Software update: Fedora 29




Version 29 of the Linux distribution Fedora has been released. Fedora is the non-commercial successor to Red Hat Linux, which has been operating as Red Hat Enterprise Linux on the business market since 2003. Fedora comes standard with the GNOME desktop environment, but versions with for example MATE, Cinnamon, KDE and Xfce are also available. The operating system is available in the Workstation, Server and Cloud flavors. Below you will find the most important improvements from version 29 for you.

Announcing the release of Fedora 29
In just one week, it will be fifteen years since we announced the release of Fedora Core 1. Now, we’re announcing the release of Fedora 29 – now not just “core”, but Workstation , Server , Atomic Host , a whole collection or desktop Spins and special-purpose Labs , images for Cloud and ARM devices , versions for Power and S390 , and more.

We were tempted to wait a week to the dates line up perfectly. But why make everyone wait? This is, yet again, the best Fedora operating system release ever. So go to and download it now. Or if you’re already running a Fedora release, follow the easy upgrade instructions .

This release is particularly exciting because it includes the Fedora Modularity feature across all our different variants. Modularity on different versions of packages on the same Fedora base. This means you no longer need to make your whole OS upgrade decisions based on individual package versions. For example, you can choose Node.js version 8 or version 10, on Fedora 28 or Fedora 29. Or you can choose between a version of Kubernetes which matches OpenShift Origin, and a module stream which follows the upstream.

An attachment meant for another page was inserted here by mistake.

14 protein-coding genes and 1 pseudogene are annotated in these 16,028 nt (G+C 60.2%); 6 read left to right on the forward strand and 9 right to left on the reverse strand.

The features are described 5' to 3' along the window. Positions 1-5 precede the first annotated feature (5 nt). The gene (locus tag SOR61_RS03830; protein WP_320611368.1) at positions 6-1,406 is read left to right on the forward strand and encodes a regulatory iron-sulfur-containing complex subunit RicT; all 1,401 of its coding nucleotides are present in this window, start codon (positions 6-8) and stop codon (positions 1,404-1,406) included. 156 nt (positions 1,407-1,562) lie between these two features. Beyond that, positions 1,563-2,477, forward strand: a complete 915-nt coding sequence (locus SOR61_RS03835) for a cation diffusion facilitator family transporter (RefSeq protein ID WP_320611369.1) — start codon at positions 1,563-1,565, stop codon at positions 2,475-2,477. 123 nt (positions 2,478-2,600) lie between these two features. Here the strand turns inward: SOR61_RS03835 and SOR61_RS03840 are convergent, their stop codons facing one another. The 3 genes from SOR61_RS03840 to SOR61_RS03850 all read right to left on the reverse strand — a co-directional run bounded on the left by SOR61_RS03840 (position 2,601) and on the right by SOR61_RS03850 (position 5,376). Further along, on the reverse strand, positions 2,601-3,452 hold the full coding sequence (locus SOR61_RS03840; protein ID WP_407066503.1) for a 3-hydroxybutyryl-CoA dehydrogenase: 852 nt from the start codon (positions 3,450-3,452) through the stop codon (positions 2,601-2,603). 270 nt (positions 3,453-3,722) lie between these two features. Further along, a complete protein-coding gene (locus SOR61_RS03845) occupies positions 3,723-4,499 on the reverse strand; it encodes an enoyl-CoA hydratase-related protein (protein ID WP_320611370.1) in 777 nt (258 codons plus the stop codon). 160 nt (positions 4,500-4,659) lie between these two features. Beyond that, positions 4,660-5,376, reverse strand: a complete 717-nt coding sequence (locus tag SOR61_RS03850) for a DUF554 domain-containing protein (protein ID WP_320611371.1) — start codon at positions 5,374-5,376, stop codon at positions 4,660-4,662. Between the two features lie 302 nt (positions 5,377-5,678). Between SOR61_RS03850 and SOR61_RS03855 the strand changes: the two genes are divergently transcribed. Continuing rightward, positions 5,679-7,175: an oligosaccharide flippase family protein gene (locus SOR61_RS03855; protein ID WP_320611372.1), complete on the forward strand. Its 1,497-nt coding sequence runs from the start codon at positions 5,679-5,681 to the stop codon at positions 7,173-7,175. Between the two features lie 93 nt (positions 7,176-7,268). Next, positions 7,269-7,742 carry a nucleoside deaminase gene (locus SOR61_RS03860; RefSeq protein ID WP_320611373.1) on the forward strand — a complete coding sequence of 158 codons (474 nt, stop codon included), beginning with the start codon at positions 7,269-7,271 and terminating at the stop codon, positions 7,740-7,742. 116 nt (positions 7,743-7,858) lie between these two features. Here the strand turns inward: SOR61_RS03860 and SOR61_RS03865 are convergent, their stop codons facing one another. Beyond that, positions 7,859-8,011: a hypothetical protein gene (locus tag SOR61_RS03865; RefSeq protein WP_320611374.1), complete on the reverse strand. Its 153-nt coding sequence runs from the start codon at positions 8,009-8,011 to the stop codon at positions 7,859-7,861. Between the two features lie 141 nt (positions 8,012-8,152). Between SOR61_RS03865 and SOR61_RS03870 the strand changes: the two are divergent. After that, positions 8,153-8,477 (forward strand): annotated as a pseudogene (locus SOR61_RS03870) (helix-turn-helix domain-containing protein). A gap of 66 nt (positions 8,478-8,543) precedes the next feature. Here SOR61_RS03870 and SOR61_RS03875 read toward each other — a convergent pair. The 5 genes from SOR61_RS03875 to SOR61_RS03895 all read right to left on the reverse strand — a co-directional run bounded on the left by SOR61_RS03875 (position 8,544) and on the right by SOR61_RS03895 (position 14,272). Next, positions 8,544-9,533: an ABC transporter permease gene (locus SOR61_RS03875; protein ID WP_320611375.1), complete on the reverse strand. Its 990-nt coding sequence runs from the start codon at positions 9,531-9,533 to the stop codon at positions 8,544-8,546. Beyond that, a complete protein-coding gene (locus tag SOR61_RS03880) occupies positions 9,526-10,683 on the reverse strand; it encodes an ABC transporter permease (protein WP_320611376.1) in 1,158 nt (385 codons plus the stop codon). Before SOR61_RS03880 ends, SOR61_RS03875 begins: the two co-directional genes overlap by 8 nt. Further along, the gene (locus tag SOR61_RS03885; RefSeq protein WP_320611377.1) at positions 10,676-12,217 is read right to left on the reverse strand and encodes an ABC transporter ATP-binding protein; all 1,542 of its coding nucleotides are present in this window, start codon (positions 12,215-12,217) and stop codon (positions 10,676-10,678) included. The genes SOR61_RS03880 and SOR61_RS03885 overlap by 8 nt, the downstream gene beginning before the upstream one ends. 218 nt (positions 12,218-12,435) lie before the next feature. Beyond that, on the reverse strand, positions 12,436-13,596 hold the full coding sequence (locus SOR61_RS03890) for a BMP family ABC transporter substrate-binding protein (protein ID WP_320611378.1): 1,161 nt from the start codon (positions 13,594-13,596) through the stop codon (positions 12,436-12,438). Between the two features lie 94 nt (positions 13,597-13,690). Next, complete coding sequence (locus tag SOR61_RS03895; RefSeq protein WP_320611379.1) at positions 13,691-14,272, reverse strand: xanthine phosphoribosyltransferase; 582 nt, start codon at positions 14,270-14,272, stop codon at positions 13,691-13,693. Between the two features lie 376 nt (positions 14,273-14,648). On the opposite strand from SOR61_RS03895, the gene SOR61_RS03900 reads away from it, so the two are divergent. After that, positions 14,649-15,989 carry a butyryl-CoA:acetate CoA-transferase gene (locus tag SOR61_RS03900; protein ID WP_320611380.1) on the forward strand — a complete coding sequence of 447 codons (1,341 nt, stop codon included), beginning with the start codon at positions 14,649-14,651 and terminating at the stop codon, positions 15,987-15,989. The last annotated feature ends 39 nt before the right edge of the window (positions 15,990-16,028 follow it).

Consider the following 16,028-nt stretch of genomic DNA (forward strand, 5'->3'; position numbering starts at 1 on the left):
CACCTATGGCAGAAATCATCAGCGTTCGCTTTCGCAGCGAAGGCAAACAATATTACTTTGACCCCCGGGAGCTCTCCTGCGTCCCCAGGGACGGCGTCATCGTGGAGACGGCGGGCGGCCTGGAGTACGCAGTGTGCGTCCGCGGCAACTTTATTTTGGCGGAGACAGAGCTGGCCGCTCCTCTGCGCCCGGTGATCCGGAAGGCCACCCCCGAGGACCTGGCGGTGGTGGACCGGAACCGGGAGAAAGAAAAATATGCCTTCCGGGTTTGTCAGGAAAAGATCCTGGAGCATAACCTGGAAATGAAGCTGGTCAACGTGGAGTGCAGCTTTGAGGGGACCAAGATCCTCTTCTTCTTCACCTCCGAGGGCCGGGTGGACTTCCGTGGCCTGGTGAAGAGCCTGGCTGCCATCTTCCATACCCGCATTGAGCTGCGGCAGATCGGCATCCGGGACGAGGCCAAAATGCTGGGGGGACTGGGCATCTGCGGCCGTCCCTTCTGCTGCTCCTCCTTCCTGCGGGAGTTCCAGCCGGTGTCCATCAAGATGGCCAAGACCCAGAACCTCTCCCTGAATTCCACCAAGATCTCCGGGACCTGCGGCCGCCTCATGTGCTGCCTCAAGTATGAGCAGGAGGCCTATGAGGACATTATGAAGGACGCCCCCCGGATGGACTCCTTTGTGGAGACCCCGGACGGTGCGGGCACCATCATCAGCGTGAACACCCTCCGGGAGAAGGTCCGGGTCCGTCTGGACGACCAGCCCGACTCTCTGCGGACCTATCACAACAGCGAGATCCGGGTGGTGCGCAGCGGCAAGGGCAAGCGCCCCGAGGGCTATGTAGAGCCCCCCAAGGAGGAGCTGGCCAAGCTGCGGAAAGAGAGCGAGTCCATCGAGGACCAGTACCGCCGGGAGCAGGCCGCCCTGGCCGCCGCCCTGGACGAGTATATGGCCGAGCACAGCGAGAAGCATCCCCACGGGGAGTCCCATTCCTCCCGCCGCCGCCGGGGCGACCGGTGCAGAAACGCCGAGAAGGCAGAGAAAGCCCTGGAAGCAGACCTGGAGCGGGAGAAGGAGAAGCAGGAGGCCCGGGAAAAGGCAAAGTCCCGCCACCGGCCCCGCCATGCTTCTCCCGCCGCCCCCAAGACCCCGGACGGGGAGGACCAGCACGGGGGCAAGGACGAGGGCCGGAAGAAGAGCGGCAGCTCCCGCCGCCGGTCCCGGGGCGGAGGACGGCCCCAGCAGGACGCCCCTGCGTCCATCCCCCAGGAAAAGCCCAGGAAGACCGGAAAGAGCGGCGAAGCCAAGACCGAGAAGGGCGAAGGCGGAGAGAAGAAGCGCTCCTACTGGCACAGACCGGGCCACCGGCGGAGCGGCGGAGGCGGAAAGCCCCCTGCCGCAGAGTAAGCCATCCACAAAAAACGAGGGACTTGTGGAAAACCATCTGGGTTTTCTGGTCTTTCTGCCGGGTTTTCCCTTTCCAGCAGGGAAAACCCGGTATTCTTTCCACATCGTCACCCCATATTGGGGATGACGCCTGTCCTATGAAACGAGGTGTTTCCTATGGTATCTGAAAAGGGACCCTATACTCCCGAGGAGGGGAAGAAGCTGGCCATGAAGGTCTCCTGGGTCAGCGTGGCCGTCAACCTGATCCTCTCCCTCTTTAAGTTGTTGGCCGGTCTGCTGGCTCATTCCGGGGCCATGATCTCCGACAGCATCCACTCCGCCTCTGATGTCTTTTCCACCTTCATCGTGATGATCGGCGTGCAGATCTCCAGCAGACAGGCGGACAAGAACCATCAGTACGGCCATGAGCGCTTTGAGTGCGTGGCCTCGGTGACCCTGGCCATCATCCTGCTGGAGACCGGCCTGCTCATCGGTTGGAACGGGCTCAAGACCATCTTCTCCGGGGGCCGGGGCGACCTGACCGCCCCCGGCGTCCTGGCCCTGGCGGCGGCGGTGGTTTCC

Other big changes include GNOME 3.30 on the desktop, ZRAM for our ARM images, and a Vagrant image for Fedora Scientific . As always, we have integrated a huge number of updated packages as software in the wider world. Thanks to everyone in the amazing Fedora community for all your hard work on this release!

Or course, we’re not sitting still, either. Although “Fedora Core” is gone, over the next six months Fedora CoreOS will replace Atomic as our container-focused Edition, and we expect to officially add our Internet of Things Edition for Fedora 30. And, keep an eye on Fedora Silverblue . It uses the same technologies we are using for CoreOS and IoT to make a consistent, container focused desktop environment.

If you are already a Fedora user, update your systems and get moving forward. And if you’re not, this is the perfect time to get on board. Download in the cloud from now!

Fedora 29

Version number 29
Release status Final
Operating systems Linux
License type Conditions (GNU / BSD / etc.)


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